The Quarterly of the Texas State Historical Association, Volume 6, July 1902 - April, 1903 Page: 33
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Educational Eforts in San Fernando.
of five hundred pesos, to pay the annual salary of a teacher. This
suggestion seemed to present little difficulty; for they appeared to
believe that the money would be contributed with great pleasure,
in order that the children might not lack so useful and profitable
a thing as an educational establishment.
For the accomplishment of this purpose they needed the approval
of the governor, and the latter was, requested also to ask the com-
manding general to assign for the use of the school the house of
one of the insurgents of the recent invasion; since neither the
cabildo nor the community could raise the two thousand pesos nec-
essary for such a structure.'
The last request again brings to mind the "job" in connection
with the construction of a school-house by Bicente Travieso, for
why' should a school-house be lacking, if built three years before,
unless destroyed by some special calamity. If the latter had been
the case some mention would surely have been made of the fact.
In reading further in the records for that year, one learns that the
province was in such a deplorable state, owing to Indian depreda-
tions, that there was remote prospect, indeed, of raising even the
modest salary for the teacher. While the soldiers of the garrison
were without meat for the body, it was not at all likely that the
children's intellectual needs would receive attention.
Two years later the same matter was again brought up in the
cabildo. The parents of children were to be solicited to contribute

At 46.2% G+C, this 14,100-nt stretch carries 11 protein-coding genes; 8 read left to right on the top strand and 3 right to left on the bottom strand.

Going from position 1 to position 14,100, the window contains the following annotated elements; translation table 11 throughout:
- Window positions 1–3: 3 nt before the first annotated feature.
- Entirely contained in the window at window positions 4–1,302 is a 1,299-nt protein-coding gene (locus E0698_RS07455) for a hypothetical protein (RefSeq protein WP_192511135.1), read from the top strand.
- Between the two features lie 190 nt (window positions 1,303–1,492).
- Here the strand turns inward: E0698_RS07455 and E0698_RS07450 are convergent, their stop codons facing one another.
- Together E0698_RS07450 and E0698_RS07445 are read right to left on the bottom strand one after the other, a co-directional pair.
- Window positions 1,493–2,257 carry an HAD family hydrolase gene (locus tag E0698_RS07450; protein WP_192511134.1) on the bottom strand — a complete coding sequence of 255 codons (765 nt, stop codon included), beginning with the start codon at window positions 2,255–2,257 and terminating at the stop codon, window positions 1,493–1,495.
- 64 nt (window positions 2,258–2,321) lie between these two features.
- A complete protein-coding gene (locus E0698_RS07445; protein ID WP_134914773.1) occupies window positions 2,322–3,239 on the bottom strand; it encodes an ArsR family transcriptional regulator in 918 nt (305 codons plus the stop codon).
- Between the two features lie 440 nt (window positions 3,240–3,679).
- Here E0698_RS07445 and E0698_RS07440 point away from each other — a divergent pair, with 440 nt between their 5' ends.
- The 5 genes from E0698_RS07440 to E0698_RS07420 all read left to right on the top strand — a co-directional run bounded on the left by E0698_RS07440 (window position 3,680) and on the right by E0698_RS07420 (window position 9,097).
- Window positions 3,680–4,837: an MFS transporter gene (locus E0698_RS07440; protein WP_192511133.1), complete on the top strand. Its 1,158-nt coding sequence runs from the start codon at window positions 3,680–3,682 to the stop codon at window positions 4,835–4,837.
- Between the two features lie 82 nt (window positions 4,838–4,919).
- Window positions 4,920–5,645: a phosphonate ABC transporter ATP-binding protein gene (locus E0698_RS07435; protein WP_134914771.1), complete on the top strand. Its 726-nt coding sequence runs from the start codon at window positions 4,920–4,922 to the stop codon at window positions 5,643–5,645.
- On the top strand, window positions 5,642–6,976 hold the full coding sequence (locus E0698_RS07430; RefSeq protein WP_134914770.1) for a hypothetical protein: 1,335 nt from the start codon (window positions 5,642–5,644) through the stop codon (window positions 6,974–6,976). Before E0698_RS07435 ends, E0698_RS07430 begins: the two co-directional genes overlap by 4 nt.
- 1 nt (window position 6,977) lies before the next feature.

graciously, in order to pay promptly the teacher's salary.2 We have
a list of the contributors from the south ward in 1819.3 The total
money contributed was fifty-five pesos, four reales, and a fanega
(about two bushels) of Indian corn. Let us hope, for the sake of
the teacher, that the other three wards contributed more liberally.
But even if they did, it is not at all likely that the whole contri-
bution amounted to the five hundred pesos, which, in 1815, they
talked so lightly of raising.
'Act of cabildo, February 23, 1815. MS. in city clerk's office, San
Antonio. In a later letter the commanding general assigns for the use of
the ayuntamiento the house formerly belonging to the "traitor Vizente
Travieso." Evidently Travieso belonged to the wrong party in the revolu-
tionary days of 1813, despite his vigorous "pull" of the previous year.
"Act of cabildo, January 9, 1817. MS. in city clerk's office, San Antonio.
8In the Bexar Archives.
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Texas State Historical Association. The Quarterly of the Texas State Historical Association, Volume 6, July 1902 - April, 1903, periodical, 1903; Austin, Texas. (texashistory.unt.edu/ark:/67531/metapth101028/m1/37/: accessed December 12, 2017), University of North Texas Libraries, The Portal to Texas History, texashistory.unt.edu; crediting Texas State Historical Association.